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The First Question
As we watch any movie, we ought to ask ourselves, is this story set in God’s universe? The issue here isn’t realism as such. God approves of fiction and fantasy. Furthermore, we can cite Jotham’s story in the Book of Judges. The young man Jotham tells a story about talking trees who decide to make themselves a king (Judg. 9:7-21). God honors this story (v. 57). Its lesson and prediction are consistent with His covenant law. In addition, God could make talking trees if He wanted to. He once made a donkey talk.
When we ask, “Is this God’s universe?” we are asking if the world in which these fictional characters move is consistent with who God is, with what He has done or could do. Is the universe consistent with God’s nature?
Often the question is hard to answer. Stories set on Earth and stories that borrow from history often conform to the way God runs His world. Citizen Kane (1941), Casablanca (1943), and Twelve Angry Men (1957) tell stories that might have really happened. Whether or not the theme or message of each of these films is consistent with the gospel is, of course, another question.
Star Wars And Pinocchio: Worlds Apart From God’s Universe?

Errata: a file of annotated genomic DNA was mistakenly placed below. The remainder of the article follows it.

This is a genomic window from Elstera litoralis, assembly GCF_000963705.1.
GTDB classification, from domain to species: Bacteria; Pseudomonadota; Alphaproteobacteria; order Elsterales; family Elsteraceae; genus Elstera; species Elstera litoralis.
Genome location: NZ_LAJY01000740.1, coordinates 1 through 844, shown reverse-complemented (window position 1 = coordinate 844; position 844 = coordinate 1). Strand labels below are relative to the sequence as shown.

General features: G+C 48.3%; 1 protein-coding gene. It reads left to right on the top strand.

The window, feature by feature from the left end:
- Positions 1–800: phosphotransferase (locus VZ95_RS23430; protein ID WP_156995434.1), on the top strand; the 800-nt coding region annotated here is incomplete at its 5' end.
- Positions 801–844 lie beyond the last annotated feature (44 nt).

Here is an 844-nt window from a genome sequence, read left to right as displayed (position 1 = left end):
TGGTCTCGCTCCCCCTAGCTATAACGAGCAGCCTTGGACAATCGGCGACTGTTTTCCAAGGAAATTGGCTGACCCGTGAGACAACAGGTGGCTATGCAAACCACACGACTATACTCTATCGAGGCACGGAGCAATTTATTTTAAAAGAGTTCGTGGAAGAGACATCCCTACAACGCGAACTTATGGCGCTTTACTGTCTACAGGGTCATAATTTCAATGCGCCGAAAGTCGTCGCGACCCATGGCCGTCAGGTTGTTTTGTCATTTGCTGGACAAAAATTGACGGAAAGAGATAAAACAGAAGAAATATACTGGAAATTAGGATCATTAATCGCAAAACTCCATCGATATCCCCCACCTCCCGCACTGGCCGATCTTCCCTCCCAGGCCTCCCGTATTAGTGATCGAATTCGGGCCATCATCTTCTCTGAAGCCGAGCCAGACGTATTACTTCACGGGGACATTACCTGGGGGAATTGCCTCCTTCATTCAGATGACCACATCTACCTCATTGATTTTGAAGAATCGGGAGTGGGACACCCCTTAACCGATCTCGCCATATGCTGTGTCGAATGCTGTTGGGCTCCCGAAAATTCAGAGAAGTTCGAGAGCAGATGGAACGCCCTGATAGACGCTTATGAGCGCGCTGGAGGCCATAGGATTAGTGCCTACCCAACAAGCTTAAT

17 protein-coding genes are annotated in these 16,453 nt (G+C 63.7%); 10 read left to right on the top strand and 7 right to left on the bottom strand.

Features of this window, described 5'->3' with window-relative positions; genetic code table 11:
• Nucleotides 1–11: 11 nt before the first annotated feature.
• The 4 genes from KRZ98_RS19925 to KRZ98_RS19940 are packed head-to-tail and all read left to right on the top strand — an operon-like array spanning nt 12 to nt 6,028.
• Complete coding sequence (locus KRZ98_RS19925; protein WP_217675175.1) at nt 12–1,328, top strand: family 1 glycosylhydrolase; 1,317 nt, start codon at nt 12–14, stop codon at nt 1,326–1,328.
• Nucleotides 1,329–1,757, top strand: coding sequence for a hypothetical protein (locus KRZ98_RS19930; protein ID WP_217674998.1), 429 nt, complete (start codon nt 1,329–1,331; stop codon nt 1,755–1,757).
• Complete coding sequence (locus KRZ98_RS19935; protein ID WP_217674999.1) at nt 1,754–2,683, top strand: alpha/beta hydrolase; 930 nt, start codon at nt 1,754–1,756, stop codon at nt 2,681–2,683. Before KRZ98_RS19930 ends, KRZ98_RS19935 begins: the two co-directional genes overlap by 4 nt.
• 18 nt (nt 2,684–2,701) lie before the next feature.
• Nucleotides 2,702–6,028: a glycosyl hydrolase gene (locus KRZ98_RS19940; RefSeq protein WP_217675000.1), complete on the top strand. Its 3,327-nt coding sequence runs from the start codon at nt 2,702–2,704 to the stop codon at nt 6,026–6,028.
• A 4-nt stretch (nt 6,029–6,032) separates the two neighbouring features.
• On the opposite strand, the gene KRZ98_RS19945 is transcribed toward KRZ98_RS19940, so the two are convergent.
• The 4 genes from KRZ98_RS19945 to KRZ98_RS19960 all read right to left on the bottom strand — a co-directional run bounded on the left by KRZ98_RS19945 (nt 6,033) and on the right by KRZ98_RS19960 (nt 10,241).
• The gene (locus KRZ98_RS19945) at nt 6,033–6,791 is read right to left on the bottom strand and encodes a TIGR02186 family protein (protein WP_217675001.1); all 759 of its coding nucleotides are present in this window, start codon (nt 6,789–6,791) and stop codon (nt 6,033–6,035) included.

Then there are films that deliberately distance themselves from the Christian universe. Star Wars (1976) and its sequels move in a universe that is inherently dualistic—at least if we are to believe the characters. The Star Wars universe is one of magic and mysticism:
BEN: Remember, a Jedi can feel the Force flowing through him.
LUKE: You mean it controls your actions?
BEN: Partially. But it also obeys your commands.
Pinocchio (1940) also gives us an explicitly pagan universe. Very familiar lyrics sum up the film’s worldview: “Makes no difference who you are. . . . Fate is kind. She brings to those who love / the sweet fulfillment of their secret longings.” Pinocchio’s universe is governed by an interplay of Fate and free will. Nonetheless, Fate has a soft spot for lovers, no matter who they are. At least that’s what Jiminy Cricket says. Can we trust him?
The Second Question
And that brings us quite logically to the second question: who speaks for God? And should we, as viewers, trust them when they do?
You may also consider reading another Live The Adventure Letter article: Christianity And The Arts
Do you have any additional thoughts on reviewing movies through the lens of God’s universe? Let us know in the comments below.